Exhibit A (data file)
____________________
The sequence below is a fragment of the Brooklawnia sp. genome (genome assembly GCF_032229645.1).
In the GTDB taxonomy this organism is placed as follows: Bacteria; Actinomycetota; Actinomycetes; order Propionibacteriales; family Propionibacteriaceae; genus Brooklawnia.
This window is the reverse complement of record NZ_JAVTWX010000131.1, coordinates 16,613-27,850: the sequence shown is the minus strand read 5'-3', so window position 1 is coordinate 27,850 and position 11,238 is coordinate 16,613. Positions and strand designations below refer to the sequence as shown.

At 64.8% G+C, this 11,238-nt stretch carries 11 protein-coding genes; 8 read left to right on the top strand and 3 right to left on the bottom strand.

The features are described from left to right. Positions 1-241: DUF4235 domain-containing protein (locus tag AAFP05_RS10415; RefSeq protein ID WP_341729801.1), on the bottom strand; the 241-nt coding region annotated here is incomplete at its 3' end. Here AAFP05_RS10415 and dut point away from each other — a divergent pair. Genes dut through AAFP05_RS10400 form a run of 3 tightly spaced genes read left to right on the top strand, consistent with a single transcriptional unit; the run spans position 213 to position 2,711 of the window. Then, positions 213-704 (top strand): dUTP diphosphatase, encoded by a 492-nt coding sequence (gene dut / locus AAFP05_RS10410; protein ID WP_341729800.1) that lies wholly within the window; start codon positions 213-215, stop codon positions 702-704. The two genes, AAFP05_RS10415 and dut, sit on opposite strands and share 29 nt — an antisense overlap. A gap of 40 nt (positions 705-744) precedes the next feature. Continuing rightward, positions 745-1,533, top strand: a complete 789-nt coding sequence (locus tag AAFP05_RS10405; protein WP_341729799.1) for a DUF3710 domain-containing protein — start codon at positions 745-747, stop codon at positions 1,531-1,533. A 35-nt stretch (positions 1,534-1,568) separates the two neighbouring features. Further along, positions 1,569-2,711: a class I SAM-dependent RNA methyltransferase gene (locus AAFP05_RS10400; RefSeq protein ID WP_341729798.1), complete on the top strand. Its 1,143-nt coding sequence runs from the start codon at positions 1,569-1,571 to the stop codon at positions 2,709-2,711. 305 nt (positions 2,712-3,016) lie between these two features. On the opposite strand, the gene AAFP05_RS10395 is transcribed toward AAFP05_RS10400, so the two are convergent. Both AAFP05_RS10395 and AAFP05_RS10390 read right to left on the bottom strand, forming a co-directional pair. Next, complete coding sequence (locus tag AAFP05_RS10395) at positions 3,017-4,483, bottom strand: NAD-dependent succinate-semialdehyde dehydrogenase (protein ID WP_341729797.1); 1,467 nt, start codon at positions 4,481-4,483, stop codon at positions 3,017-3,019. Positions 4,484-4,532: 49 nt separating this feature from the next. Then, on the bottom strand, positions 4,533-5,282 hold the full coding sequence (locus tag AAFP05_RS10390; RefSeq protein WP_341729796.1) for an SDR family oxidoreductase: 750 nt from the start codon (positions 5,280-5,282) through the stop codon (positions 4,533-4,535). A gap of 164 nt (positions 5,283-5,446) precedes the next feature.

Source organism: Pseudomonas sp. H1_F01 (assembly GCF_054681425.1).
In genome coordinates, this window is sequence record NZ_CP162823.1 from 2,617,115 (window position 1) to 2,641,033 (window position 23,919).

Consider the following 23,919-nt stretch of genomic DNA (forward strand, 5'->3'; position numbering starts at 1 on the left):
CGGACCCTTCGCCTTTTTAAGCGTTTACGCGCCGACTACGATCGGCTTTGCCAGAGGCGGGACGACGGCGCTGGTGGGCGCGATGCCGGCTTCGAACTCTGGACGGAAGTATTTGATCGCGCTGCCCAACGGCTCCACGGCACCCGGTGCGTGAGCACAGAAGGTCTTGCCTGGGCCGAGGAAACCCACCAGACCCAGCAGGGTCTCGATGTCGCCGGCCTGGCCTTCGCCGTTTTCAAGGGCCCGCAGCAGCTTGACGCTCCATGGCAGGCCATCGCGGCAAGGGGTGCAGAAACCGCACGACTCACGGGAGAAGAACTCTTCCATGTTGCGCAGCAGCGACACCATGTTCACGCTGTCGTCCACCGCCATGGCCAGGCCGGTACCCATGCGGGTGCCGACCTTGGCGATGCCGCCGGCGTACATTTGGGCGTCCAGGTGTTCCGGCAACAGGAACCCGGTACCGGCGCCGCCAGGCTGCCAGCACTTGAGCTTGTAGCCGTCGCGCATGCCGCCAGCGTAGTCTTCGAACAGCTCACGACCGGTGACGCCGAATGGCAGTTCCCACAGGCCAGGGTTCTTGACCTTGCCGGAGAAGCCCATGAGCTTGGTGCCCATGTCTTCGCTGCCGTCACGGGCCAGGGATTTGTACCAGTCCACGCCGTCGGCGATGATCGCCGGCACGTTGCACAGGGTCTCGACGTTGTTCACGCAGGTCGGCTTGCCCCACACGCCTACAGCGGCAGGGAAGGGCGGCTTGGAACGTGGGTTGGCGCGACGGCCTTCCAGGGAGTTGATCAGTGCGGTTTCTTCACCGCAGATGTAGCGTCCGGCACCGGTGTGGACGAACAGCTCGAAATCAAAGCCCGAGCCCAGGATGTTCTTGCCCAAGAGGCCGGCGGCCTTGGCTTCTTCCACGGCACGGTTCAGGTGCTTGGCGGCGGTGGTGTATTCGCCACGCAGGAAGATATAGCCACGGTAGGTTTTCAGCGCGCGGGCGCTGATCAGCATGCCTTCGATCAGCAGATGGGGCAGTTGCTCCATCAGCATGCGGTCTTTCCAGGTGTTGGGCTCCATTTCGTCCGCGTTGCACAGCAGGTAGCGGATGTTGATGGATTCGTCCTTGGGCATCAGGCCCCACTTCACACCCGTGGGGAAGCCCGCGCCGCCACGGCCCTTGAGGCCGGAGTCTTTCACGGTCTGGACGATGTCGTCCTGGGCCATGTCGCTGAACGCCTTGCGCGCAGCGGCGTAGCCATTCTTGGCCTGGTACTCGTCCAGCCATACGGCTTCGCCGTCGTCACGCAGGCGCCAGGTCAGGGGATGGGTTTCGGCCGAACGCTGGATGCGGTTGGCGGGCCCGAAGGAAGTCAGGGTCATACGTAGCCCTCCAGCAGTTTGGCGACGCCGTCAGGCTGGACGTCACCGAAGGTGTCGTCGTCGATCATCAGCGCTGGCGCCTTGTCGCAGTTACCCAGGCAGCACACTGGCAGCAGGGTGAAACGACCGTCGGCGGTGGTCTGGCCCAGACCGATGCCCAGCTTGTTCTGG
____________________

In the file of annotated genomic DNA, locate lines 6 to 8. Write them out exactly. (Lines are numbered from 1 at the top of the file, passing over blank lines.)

Source organism: Pseudomonas sp. H1_F01 (assembly GCF_054681425.1).
In genome coordinates, this window is sequence record NZ_CP162823.1 from 2,617,115 (window position 1) to 2,641,033 (window position 23,919).

Consider the following 23,919-nt stretch of genomic DNA (forward strand, 5'->3'; position numbering starts at 1 on the left):